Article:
Bjørnstjerne Bjørnson

On this date in 1832, Nobel Laureate Bjørnstjerne Martinius Bjørnson was born in Norway. The son of a Lutheran minister, Bjørnson was a journalist, then a playwright and novelist who also directed theater. He wrote the first realistic contemporary play, with Ibsen following suit. Bjørnson’s plays were the first Norwegian works to be performed outside Scandinavia. Standing next to Ibsen in acclaim, he became what freethought historian Joseph McCabe termed “an aggressive Agnostic” in 1875 after reading Herbert Spencer.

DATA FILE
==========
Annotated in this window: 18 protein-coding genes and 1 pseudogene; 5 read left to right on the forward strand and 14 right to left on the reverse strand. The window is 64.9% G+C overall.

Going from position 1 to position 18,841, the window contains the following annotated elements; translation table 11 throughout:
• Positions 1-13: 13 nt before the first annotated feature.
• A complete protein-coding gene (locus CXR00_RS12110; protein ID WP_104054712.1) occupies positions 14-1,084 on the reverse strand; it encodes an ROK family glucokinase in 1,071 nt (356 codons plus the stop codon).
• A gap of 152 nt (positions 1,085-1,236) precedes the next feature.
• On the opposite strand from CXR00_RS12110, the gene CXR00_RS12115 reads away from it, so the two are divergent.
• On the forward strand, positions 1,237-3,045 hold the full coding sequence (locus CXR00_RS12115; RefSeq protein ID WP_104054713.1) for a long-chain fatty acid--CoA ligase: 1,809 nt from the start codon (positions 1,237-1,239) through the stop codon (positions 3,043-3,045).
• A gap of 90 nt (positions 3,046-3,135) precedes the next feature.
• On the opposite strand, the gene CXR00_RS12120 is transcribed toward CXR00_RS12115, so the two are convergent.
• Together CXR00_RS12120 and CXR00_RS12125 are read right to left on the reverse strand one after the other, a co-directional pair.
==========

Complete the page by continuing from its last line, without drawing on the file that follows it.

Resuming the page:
His story “Dust” (1882), showed the harm of religious influence. Bjørnson wrote Whence Came the Miracles of the New Testament? (1882), translated Ingersoll and was an honorary associate of the Rationalist Press Association. For three decades he was a leader of Norwegian republicans. He was awarded the Nobel Prize for Literature in 1903 “as a tribute to his noble, magnificent and versatile poetry.” D. 1910.

Freedom From Religion Foundation